Creation follows a sustainable rhythm, year after year, but we charge on in cycles of our own making: productivity, busyness, stress, burnout.
The pulse of the land beats undetected while we burn artificial lights late into the night.
If we can sync our days in and days out to the natural rhythm of the seasons, will we be happier people? I think yes.
Since moving to Michigan three years ago, Eric and I have realised that winter and summer are the dominant seasons. Spring and autumn are glorious, but they’re short. They crescendo for a few weeks and then are engulfed by the looming season on the other side.
We’ve found that these two prevailing seasons are best lived very differently from each other. The plants and animals know this, but we humans with our schedules and technology forget.
It ought to be simple, really: In summer we play, in winter we stay.
Yes, I know there are times of activity in the winter (I do love to go out for a bracing trek across the snow-covered beach). But the colder weather, the time it takes to bundle up or to drive in the snow, and the shorter days urge us to slow down, to rest, to bundle up under quilts.
In summer we can also rest lazy sometimes–it wouldn’t be a true summer without occasional boredom or a reptilian bask on the beach. But more often than not we dance all about, wherever the wind blows.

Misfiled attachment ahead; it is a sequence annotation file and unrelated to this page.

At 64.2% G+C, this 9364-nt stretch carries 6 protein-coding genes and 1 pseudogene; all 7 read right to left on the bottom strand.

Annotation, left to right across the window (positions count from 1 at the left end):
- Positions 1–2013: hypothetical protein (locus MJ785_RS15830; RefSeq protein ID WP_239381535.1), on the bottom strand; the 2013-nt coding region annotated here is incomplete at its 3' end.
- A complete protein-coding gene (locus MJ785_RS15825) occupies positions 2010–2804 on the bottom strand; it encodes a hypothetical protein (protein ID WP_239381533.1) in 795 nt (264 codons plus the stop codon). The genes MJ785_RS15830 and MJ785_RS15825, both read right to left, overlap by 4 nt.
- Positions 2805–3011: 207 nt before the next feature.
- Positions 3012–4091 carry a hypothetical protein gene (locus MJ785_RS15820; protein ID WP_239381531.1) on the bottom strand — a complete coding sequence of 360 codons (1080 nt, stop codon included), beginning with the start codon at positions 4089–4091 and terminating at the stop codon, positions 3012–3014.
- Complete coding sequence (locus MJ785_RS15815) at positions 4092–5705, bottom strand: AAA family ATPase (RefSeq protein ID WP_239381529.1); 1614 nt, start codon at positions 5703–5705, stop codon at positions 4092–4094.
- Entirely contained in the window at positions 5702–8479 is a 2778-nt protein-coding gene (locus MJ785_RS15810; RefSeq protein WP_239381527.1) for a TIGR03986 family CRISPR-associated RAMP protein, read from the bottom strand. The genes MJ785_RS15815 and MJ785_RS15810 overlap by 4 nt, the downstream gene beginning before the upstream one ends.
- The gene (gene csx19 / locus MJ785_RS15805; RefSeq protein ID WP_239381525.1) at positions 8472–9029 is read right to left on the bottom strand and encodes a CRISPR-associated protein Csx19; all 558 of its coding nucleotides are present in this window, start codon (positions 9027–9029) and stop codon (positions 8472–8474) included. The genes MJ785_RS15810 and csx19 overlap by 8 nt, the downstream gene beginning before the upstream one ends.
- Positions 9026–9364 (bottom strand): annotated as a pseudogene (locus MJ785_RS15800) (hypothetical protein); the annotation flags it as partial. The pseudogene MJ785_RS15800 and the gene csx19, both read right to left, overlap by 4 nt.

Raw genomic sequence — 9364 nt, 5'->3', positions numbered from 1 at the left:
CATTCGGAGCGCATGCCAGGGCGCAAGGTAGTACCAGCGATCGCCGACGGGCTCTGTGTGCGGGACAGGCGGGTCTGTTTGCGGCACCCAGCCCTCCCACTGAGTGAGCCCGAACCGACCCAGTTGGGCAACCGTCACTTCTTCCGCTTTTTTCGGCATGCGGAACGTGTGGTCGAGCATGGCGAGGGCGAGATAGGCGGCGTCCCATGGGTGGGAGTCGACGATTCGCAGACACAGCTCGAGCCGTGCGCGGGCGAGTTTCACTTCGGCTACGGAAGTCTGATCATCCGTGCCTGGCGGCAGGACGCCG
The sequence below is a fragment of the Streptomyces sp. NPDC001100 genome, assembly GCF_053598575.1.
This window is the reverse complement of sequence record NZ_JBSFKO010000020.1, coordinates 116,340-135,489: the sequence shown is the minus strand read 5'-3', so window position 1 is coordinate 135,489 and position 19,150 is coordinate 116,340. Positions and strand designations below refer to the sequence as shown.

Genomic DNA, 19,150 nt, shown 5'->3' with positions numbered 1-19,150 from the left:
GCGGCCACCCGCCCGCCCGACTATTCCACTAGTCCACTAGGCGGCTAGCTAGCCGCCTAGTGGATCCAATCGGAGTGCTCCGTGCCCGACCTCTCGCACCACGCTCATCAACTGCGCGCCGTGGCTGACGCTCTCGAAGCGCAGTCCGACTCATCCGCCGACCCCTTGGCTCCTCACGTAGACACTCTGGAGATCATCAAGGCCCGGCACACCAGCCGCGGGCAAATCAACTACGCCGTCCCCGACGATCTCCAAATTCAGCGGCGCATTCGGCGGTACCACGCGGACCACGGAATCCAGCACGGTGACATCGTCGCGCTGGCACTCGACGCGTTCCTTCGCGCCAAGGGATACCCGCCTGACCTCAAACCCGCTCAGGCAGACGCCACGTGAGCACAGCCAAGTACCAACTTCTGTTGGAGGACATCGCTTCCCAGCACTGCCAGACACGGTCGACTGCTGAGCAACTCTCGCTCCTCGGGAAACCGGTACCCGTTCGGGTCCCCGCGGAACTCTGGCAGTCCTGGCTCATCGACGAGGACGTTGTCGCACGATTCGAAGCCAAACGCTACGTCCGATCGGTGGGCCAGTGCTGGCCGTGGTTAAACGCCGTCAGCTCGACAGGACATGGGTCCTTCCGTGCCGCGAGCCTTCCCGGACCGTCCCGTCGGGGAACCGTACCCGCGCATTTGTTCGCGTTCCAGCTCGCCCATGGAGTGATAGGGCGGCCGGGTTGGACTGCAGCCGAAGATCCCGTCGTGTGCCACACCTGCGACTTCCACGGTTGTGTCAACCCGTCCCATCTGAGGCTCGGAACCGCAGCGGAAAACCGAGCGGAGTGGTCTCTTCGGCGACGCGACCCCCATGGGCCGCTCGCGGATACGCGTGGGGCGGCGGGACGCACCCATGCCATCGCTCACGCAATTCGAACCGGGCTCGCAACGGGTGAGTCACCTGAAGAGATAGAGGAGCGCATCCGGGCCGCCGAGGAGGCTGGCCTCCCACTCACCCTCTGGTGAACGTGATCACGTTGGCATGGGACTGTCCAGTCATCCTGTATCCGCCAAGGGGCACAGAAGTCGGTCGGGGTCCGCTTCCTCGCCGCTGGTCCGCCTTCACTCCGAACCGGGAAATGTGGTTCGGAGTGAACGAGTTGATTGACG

What do these seasons look like for you? Do you revel in their differences? Do you invite a change of pace when the seasons turn? This is what it looks like for us…
In the summer, we play…
By scouring the woods for raspberries and blackberries, by roaming the sand dunes on the Michigan shore–climbing to the view and then running down into the cold lake.
We play by eating fried shrimp and taking walks along the pier. Riding on the bike trail and stopping for ice cream afterwards.
We play by taking long walks in the evening when the light goes on and on.
By throwing open the balcony doors and walking out with bare feet and glasses of iced tea.
We play by climbing aboard tall ships and dreaming of sailing to Norway.
In the winter, we stay…
Wearing cozy sweaters and eating in, instead of out. Chinese food and green tea while we watch our show and the cat purrs.
By making 1…2…3 hot drinks throughout the day and sipping them slowly.
We stay by leaving up the Christmas lights all through February and turning them on each twilight.
By cancelling plans of driving anywhere when the snow builds up.
We stay by baking treats in the warm kitchen. By eating hearty, heavy meals like soup and fresh bread.
By playing games at the table and camping out in the living room in piles of pillows and blankets.
We stay by checking off indoor projects long on our list.
Living the rhythm of the seasons helps us to live simply, to savour HERE and NOW.